Case study: Maggie's simple, natural burial
Sharpham Meadow has been open for burials for two years now, and our community of souls is growing. The meadow was farmed bio-dynamically for the previous 20 years, so has a well-established, flourishing and healthy ecosystem, which has generously accommodated this new but also timeless human activity.
Skylarks continue to proliferate across the field, nesting in the increasingly rare long grassland that they need to raise their young. Deer pass through, badgers turn over the grass in search of succulent grubs, hares flatten themselves in divots and Barn Owls launch their evening raids from the cob shelter, returning to messily eat their prey in the rafters.
Over 30 people have been buried here so far, while others choose to have their ashes interred here. Some died at the end of long lives, rich with fulfilment. Others died too soon, taken by tragedy or illness. Their stories and those of their families hang in the long grass like spiderwebs in dew, becoming part of this landscape of the heart.
Just as no life is alike, no funeral is either and the ceremonies that have unfolded at Sharpham Meadow have all been different apart from one unifying factor: the simple sincerity of each. One recent funeral stands out though.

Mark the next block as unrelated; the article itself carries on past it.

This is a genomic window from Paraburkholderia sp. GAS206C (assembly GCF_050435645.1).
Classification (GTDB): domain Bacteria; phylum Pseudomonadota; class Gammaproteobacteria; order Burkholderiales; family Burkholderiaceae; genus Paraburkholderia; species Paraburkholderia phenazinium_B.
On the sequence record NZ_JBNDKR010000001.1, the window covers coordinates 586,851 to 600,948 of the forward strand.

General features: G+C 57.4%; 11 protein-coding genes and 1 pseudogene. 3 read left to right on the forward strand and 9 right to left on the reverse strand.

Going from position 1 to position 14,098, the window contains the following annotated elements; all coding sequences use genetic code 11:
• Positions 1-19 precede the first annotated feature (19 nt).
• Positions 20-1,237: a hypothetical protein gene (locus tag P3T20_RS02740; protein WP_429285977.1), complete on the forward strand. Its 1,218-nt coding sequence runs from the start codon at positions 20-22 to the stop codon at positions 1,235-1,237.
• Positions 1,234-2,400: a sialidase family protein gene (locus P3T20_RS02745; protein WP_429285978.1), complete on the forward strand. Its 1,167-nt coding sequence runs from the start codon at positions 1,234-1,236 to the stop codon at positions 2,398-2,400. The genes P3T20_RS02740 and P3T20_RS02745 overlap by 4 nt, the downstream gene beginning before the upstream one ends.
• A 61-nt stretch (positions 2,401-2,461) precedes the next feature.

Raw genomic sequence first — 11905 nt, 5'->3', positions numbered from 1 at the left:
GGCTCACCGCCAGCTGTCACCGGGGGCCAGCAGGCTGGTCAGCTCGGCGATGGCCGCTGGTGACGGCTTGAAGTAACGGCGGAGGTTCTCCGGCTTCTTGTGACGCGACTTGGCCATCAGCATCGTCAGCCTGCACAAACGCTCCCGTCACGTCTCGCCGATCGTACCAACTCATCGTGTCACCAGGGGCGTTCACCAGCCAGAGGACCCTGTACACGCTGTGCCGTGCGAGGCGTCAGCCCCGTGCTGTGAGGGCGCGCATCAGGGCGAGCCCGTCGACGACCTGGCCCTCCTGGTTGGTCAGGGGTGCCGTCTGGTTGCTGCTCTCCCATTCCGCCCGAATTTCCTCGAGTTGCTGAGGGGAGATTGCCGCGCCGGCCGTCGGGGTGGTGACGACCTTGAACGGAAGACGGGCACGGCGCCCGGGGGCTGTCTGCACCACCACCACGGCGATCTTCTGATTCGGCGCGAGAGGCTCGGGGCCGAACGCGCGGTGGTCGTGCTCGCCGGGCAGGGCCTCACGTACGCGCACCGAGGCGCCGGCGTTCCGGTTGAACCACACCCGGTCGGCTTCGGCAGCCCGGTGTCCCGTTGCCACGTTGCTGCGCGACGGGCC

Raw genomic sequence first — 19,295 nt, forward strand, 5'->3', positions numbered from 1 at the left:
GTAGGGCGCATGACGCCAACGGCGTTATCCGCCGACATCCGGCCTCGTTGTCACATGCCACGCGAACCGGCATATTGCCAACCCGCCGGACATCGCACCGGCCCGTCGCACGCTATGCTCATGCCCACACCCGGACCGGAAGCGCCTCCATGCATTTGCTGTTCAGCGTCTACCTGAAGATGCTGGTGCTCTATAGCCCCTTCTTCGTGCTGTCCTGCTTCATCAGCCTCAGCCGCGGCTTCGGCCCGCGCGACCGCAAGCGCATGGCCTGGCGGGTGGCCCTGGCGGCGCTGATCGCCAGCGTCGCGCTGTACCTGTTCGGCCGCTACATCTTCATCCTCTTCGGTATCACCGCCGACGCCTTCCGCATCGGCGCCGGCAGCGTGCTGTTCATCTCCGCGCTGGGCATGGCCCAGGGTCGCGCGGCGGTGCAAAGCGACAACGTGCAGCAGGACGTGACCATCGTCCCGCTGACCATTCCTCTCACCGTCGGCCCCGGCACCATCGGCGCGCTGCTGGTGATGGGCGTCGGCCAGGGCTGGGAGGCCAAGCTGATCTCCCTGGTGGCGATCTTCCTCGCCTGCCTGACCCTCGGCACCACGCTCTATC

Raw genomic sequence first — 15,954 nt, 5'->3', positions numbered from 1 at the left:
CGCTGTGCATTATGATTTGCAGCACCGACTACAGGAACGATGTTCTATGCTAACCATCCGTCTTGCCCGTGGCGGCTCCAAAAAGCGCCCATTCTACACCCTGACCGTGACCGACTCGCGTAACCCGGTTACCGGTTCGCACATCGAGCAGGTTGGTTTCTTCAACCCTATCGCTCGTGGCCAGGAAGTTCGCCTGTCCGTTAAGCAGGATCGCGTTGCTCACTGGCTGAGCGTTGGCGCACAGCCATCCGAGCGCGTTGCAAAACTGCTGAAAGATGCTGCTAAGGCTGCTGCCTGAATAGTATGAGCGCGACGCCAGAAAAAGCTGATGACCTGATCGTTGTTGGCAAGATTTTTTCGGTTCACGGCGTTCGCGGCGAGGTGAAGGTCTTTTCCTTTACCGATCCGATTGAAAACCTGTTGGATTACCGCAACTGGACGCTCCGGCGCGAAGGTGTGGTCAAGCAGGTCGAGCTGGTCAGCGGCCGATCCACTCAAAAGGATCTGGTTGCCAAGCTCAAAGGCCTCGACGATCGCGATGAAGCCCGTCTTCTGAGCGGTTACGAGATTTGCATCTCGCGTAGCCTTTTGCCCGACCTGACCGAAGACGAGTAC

Maggie was approaching her 9th decade and had been blind since her 50s. She lived in East Devon, a little distance from Sharpham and the Dart, but she had heard about this place, so got a friendly taxi driver to bring her. Together they walked the field, while he described everything that could be seen. Maggie sat on the grass and breathed it all in, feeling the hilltop breeze, hearing sheep, smelling the river and the sea on the horizon. She decided this was where she would lie.
When she died not long after, she was brought here by the funeral director she had known for 30 years, and with our help, she was simply lowered into her grave, but not before her coffin was lain in the long grass again, one last time.We all paused and looked out over the soft hills, bright and alive in the May sunshine, cloud shadows scudding across the landscape, the river sinking into the sea's embrace, drinking it all in for Maggie.
Written in 2016, by The Green Funeral Company's Rupert Callender
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